Line painting on a roadway seems to be one of those illustrations of not noticing unless it’s done poorly. We take so many things for granted because they can’t be seen. The next time you’re in a skyscraper, think about thanking a steel worker.

When my writing is bad, I can feel it, but I cannot always pinpoint why. It would be easier if it was as clear as the lines on the road, soaring off in the wrong direction. My best move is to leave it, and return at a later time, when, I pray, it becomes obvious.

When I look for inspiration or assistance from “The Greats,” I usually discover something like this: “There are three rules for writing the novel. Unfortunately, no one knows what they are.”  Somerset Maugham

Or, “A writer is somebody for whom writing is more difficult than it is for other people.” Thomas Mann

Maybe I should apply for a line-painting job.

Be Well,

Sally

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If you multi-task, you may lose your underwear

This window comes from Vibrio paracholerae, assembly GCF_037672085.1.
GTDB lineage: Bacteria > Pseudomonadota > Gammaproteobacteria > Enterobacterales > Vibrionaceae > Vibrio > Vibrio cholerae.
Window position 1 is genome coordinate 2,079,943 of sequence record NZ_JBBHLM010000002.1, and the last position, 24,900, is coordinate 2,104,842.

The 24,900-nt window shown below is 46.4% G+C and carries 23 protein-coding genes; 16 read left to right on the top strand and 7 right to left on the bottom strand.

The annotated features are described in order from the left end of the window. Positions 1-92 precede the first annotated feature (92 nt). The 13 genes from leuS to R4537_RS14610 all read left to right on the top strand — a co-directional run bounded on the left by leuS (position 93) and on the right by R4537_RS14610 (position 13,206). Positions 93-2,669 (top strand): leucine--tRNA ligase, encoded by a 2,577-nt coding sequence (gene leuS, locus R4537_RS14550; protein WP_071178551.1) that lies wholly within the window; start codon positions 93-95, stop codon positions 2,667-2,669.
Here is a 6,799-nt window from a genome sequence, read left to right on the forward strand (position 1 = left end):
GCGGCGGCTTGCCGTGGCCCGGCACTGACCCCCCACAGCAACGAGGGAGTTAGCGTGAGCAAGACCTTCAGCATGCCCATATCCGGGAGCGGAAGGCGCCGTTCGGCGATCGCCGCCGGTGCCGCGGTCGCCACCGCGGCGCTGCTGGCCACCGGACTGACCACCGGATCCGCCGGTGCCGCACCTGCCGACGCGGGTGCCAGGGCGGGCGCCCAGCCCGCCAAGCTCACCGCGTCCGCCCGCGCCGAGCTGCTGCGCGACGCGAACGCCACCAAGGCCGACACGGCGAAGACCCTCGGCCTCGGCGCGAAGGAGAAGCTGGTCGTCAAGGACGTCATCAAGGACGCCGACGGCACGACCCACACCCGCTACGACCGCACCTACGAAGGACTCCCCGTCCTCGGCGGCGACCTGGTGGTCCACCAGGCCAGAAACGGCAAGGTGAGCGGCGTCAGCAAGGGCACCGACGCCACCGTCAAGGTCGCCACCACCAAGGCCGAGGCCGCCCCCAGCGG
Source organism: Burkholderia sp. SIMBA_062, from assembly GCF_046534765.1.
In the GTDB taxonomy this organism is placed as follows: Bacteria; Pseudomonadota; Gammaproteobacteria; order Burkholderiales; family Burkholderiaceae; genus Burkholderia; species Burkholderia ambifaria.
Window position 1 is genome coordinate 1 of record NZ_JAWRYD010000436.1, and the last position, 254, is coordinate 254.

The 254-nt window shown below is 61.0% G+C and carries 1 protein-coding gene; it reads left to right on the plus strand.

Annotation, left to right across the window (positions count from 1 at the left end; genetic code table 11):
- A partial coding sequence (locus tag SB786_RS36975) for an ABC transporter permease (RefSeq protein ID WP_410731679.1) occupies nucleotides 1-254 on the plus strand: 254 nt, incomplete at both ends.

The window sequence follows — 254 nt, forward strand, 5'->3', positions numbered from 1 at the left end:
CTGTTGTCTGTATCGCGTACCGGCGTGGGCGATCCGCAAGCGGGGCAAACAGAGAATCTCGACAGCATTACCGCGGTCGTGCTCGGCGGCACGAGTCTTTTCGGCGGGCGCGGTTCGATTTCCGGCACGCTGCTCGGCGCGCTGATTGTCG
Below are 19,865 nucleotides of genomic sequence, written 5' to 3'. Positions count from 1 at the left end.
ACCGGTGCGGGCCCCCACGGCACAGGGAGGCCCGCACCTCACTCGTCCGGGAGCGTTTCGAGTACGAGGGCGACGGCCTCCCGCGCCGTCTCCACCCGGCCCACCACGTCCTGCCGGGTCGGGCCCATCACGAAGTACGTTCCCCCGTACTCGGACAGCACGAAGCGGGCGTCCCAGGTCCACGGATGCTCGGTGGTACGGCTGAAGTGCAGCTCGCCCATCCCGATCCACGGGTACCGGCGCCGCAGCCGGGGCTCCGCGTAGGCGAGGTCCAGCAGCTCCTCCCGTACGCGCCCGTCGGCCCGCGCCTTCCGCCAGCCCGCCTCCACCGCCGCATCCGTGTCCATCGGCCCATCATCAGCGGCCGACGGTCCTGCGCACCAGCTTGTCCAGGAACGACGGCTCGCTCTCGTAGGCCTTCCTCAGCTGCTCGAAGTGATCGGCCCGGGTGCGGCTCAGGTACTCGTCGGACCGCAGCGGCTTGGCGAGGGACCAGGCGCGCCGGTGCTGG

teddys on a clothesline

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For various reasons, I have been hiding items in my home, and then forgetting where I put them. Presents for who knows, turn up in bureau drawers, in the garage, and amongst the dust bunnies in corners I dare not go. Worse still, when I find some of these belongings, like the small box of jewelry I just discovered, I realize I had forgotten I had them to begin with.

But not my underwear. Recently, I had to buy all new underwear —couldn’t imagine where it went to. A few weeks back, the clothes dryer went on the blink, so I strung laundry all over the house. The prayer-flag decor announcing a celebration of the patron saint of stiff clothes; I was so ready for my dryer back. Since my unlikely splurge on unmentionables, I have been finding the missing articles in the most interesting places. On hooks behind doors seldom opened or closed, on bookshelves, blending into the Redwall series perfectly, and the tiny tot books I have yet to part with. All of this is leading up to a windfall of undergarments. Unexpected, yes, and welcome.

Is this a sign of a busy woman, an aging woman, a busy-aging woman, or just a nut-job who needs to focus?